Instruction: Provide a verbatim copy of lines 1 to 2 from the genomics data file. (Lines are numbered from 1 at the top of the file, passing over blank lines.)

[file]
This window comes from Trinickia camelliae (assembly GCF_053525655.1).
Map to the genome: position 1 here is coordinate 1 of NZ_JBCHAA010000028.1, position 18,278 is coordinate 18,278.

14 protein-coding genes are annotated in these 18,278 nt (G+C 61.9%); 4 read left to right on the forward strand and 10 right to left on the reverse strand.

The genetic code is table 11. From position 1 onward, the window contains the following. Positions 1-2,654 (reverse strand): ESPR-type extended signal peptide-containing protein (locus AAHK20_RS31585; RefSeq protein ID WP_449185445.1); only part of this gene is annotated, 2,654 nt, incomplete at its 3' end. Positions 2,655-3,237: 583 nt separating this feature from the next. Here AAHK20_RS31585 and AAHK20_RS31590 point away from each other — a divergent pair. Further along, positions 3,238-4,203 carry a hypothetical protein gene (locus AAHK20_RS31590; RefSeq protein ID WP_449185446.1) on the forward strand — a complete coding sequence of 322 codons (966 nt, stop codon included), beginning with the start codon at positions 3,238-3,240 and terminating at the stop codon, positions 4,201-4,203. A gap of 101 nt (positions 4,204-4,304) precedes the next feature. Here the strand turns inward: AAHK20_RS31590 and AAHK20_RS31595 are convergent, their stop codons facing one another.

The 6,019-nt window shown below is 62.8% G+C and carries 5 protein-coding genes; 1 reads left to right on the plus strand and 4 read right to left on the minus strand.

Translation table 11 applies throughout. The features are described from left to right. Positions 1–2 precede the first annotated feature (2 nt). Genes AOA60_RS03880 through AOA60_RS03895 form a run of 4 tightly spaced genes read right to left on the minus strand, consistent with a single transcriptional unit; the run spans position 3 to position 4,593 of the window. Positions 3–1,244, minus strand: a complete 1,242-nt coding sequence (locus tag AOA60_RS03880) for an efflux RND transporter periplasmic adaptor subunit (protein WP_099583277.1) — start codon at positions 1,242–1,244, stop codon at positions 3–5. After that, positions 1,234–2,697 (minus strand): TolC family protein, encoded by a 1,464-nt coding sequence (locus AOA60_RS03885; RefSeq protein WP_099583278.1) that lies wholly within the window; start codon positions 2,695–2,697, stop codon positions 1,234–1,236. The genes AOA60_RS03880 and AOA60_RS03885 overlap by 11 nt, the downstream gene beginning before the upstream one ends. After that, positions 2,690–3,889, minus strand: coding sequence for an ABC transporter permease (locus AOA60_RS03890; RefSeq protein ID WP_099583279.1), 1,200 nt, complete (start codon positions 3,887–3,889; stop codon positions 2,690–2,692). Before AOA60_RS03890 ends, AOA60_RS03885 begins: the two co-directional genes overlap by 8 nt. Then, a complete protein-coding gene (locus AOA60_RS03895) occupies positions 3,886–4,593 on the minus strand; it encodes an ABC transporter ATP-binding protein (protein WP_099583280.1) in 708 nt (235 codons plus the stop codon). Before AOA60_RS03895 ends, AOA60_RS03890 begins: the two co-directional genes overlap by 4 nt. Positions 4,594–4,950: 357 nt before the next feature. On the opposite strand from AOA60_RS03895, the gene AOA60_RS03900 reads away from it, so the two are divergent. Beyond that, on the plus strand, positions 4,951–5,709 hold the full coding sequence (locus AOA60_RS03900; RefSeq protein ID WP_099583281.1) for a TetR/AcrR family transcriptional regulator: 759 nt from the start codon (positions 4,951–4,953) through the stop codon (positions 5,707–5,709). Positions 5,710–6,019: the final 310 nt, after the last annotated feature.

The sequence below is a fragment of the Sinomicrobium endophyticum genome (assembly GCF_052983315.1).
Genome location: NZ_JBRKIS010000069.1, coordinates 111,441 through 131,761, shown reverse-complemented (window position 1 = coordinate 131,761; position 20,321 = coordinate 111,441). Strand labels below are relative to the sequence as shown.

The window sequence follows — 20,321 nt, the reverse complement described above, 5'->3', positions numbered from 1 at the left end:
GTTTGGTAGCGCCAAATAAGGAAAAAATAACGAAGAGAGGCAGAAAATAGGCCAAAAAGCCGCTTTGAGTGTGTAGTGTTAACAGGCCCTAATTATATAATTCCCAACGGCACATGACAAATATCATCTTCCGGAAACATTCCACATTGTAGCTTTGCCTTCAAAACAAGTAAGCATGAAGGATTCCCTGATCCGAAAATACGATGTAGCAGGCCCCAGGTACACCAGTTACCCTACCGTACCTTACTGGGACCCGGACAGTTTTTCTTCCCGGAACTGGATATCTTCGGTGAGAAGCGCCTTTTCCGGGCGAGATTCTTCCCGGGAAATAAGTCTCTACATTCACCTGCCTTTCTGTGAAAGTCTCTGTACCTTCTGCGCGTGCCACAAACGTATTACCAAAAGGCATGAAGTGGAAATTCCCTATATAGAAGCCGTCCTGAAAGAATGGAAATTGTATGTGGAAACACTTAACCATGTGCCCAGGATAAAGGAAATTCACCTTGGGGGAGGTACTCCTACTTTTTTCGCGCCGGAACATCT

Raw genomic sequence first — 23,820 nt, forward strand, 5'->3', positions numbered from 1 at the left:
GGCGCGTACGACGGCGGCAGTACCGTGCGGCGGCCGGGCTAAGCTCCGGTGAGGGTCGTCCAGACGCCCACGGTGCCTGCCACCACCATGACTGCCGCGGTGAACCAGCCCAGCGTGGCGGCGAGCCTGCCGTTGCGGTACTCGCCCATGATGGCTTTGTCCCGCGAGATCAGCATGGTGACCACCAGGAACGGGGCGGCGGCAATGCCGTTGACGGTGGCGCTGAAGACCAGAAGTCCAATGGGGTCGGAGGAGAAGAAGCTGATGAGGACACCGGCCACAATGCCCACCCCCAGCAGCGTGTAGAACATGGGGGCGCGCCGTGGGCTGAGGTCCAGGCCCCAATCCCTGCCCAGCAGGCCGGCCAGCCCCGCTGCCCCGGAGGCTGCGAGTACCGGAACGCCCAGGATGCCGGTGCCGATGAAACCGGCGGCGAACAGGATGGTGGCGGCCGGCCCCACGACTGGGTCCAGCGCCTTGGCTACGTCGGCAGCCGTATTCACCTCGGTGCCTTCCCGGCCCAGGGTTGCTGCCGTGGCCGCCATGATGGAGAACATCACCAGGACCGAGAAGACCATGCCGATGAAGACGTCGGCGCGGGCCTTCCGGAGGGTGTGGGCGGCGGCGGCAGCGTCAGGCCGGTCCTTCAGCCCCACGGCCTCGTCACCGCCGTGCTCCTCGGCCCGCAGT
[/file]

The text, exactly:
This window comes from Trinickia camelliae (assembly GCF_053525655.1).
Map to the genome: position 1 here is coordinate 1 of NZ_JBCHAA010000028.1, position 18,278 is coordinate 18,278.